You want to know what happened “in absentia”—during the two decades that Etta Bishop wasn’t being raised by her mother and father? She became a real hard-case: the kind of soldier willing to zap a Loyalist and steal years of his life, just to get information that she needs. So what does that mean to Peter and Olivia? They’re not idiots. They understand that the world has changed, and that they’re fighting on the losing side of a war. And it’s not like they’ve had any qualms in the past about using desperate, even violent measures to complete a mission. But still… This is their little girl. And it’s natural parental instinct to say, “No, honey. We don’t hit people. That’s a time out.”
After a fairly action-packed season premiere, “In Absentia” comes across much softer—even though it does give a stronger indication of what the shape of this final season will be, as well as what it’s going to be about (beyond “saving the future”) But I still liked “In Absentia” quite a bit, because as with last week’s episode, it takes the time to consider how these characters that we’ve come to know are adapting to their new circumstances. For Peter and Olivia, it’s only been a couple of months since they watched their little girl play with dandelions in the park. But they do realize that they’re strangers in this strange land, so when they capture a security guard (played by Eric Lange) in their old Harvard lab, and Etta tortures the poor schlub to find out how they can get access to other parts of the facility, Olivia doesn’t scold her daughter—at least not openly. Etta can tell her mom disapproves though, and she gets defensive about it, schooling Olivia on how The Loyalists are traitors, liars and torturers themselves, and thus deserve whatever pain they get dealt by The Resistance.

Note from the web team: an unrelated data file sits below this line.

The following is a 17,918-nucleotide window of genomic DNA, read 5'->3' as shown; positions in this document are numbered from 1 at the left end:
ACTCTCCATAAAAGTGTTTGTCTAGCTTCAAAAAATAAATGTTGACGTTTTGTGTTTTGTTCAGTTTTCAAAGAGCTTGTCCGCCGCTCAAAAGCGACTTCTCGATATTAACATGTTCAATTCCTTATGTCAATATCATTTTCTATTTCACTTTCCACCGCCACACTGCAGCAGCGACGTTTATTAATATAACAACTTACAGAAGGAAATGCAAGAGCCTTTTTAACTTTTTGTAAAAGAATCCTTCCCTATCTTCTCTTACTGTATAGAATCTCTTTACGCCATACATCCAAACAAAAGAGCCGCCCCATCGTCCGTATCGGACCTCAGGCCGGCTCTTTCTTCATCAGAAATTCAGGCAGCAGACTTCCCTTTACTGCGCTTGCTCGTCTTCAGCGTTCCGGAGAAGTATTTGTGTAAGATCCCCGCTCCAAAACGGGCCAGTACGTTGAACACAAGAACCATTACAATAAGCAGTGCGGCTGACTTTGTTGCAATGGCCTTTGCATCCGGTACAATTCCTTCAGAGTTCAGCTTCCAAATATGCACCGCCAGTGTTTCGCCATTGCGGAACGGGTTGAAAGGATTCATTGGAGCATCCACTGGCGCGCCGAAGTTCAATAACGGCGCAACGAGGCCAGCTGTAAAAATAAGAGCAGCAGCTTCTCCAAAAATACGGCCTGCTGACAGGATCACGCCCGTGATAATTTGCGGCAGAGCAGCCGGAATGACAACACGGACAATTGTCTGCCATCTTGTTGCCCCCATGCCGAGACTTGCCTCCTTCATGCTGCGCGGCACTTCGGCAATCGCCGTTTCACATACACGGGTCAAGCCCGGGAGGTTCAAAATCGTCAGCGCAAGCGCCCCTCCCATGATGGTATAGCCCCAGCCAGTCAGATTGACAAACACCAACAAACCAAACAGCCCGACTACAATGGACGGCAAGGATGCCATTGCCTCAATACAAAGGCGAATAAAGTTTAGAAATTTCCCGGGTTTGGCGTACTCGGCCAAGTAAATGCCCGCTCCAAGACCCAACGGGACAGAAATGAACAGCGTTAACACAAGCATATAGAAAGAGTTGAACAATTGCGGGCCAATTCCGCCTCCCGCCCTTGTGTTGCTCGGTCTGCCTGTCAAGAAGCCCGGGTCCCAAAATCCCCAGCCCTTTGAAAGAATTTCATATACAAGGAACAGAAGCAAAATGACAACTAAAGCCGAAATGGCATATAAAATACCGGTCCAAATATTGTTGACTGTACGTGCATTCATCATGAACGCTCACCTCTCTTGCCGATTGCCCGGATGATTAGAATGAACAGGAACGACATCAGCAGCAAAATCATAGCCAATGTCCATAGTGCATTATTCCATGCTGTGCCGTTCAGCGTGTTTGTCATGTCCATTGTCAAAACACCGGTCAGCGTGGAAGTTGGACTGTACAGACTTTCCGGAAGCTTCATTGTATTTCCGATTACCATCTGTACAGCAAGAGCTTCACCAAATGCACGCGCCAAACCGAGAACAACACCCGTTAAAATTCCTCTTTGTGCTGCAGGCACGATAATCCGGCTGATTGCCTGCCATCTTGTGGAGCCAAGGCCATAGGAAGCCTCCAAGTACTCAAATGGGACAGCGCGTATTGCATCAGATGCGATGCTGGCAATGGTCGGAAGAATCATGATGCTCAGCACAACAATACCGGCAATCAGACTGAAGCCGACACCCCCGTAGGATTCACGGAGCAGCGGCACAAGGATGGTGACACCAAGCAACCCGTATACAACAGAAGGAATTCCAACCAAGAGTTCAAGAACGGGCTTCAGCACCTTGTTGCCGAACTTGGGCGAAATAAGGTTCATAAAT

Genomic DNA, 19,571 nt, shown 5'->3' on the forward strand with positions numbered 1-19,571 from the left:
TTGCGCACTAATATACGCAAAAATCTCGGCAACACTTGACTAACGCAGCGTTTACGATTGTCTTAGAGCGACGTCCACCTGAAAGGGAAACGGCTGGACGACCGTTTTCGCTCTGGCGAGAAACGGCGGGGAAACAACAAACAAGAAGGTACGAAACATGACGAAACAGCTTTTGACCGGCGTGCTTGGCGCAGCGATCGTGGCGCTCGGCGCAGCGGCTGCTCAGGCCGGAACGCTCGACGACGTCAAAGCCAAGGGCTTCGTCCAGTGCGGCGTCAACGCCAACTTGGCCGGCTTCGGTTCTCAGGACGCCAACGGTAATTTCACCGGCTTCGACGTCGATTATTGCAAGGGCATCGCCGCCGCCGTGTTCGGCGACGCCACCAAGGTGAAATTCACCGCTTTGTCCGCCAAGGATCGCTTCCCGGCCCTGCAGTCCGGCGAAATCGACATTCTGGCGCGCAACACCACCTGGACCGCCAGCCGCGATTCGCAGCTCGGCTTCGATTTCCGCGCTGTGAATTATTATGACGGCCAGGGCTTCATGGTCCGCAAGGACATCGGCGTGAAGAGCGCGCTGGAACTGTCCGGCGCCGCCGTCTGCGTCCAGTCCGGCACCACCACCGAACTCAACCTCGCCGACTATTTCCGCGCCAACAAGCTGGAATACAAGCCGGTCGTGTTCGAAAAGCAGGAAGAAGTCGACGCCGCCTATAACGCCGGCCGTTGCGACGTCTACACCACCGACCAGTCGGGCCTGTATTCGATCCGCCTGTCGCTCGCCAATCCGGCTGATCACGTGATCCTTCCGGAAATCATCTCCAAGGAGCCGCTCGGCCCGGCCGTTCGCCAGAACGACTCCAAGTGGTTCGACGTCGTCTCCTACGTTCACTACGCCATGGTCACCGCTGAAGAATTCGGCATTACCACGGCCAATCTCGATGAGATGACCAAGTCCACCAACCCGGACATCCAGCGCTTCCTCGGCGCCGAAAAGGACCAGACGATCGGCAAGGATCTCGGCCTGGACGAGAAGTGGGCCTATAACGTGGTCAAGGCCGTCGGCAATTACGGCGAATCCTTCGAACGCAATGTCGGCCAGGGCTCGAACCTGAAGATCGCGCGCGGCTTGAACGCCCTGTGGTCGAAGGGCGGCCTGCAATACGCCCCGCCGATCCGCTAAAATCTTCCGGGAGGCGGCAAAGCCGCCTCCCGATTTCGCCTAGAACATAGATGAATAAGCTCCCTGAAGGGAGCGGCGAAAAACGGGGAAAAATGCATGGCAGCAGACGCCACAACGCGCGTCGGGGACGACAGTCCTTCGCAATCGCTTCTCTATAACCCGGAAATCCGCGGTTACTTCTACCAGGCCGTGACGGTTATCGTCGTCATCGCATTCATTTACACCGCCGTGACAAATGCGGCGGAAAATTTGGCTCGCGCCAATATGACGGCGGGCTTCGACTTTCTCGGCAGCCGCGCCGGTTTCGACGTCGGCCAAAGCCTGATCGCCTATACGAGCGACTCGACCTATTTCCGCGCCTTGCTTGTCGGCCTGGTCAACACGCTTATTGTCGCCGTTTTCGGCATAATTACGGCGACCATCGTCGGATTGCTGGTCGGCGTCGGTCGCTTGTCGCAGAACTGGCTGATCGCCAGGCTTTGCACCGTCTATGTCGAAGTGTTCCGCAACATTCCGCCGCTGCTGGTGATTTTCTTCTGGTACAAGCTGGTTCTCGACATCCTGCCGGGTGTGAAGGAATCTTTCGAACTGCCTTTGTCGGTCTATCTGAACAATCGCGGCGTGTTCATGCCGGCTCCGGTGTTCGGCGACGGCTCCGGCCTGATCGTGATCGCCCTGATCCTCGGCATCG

And so the major tension in “In Absentia” is rooted in the contrast between Etta’s worldview—the perspective of a woman who’s been a frog in gradually warming water for most of her life—and Olivia’s tentative, “Are you sure, sweetie?” Because Olivia intuits that there might be more to this prisoner than just “Loyalist scum.” She figures that he might’ve come to Walter’s abandoned, ambered-up, partitioned-off lab just to feed the birds that fly in through the broken windows. And so she listens sympathetically as he tells the story of how he became a Loyalist, to keep his family safe after his son was killed by The Resistance. “The world would be a much safer place if you just stopped trying to fight them,” he says, in a moment that’s genuinely touching, and convincing—in keeping with the Fringe tradition of having bad guys who aren’t so bad, really. (Bonus points to Lange, who is just terrific here.)
Except that Etta’s right: This guy’s a liar. He has no family, and he’s just saying whatever he has to, to stay alive long enough to escape. But Olivia’s right too: The guard is a scared nobody, not a threat. When Etta heads off to deliver him to The Resistance, she changes her mind and lets him go, then sends a video-message to her mom that, “I’m on my way back”—a phrase with more than one meaning in this case. This appears to be what this last season is going to deal with: not just saving the world from The Observers, but what “saving” really means in this context. And if so, that’s apt. Fringe has always been a show that considers what makes us human, so it makes sense for its last arc to deal with humanity reasserting its proper self.